According to the 2016-17 light rail and tram statistics from the Department for Transport, 16.4 million passengers used the tram – up by 35 percent – with passenger revenue increasing by 28.1 percent to £17.8m.
Toton Lane has proven a more popular route than the Clifton line, Adrian admits, which he attributed to demographic factors.
“There’s a different population that use various parts of the tram system,” he says.
“The Toton Lane line is used a lot by business commuters who come in and out of the city, particularly from the A52.
“The Clifton South park and ride is very heavily used but there’s also a different population sitting around that line so we’ve tried to adapt some of our products to those people.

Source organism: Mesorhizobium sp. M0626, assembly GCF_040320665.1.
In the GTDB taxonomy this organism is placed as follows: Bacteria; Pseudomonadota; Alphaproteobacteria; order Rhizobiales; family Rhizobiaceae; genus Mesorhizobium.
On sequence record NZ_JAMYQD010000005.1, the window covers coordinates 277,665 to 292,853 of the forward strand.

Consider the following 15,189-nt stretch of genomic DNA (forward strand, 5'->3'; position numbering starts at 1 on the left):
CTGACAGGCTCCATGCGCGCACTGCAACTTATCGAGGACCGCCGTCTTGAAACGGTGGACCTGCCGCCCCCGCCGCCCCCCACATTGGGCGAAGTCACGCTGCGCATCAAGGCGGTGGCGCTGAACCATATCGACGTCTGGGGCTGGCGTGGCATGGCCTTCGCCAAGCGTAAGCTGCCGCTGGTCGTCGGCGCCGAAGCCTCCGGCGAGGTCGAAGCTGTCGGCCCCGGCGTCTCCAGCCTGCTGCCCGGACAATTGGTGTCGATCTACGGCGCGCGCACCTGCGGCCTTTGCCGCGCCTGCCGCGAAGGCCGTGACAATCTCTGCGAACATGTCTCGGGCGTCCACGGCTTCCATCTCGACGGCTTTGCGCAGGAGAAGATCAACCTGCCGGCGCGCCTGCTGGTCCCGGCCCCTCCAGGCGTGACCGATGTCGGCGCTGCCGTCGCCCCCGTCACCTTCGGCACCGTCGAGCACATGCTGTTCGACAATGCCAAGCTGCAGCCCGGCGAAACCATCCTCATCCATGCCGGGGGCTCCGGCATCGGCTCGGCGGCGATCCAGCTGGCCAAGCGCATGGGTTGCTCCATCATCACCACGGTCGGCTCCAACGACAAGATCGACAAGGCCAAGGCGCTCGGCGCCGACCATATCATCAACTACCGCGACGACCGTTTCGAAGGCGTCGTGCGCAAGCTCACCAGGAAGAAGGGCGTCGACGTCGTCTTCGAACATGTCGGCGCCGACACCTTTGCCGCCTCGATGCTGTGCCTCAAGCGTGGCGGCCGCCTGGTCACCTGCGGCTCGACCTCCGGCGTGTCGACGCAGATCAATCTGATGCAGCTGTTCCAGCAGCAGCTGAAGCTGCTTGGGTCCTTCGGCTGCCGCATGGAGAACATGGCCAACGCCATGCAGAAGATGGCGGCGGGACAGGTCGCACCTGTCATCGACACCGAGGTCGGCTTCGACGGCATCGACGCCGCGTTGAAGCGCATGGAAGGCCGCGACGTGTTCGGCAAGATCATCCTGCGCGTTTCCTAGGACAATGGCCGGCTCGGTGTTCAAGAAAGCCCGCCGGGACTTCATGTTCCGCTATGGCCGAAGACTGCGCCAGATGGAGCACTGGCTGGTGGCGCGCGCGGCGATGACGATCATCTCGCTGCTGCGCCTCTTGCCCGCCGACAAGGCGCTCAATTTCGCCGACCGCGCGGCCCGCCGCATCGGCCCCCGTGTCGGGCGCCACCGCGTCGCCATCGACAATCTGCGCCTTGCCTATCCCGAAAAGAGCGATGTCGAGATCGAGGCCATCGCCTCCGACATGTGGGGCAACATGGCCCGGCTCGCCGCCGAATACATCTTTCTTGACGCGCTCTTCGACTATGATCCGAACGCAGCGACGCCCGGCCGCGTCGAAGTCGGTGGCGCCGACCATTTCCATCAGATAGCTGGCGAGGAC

“A lot of the people in Clifton will not travel much outside of their area – they do a short hop travel for three or four stops maximum.
“So you need to have a product that lends itself to people who don’t want to pay the full ticket. That’s why we introduced a £1 short hop ticket.
(Image: Angela Ward)
“At Christmas we recognised that people like to make short journeys from the railway station to The Forest park and ride so for that period we brought in a limited time period short hop ticket too.”
Flexibility and freedom are key to the tram’s success and NET will soon offer the option of topping up Robin Hood and Mango cards online, rather than just at a ticket office or machine next to a stop.
And while the bus companies, namely Nottingham City Transport and trentbarton, are the main public transport rivals for NET, it also recognises the need to work alongside those operators to provide an integrated transport infrastructure around the city where people can use a combination of bus and tram to reach their destination.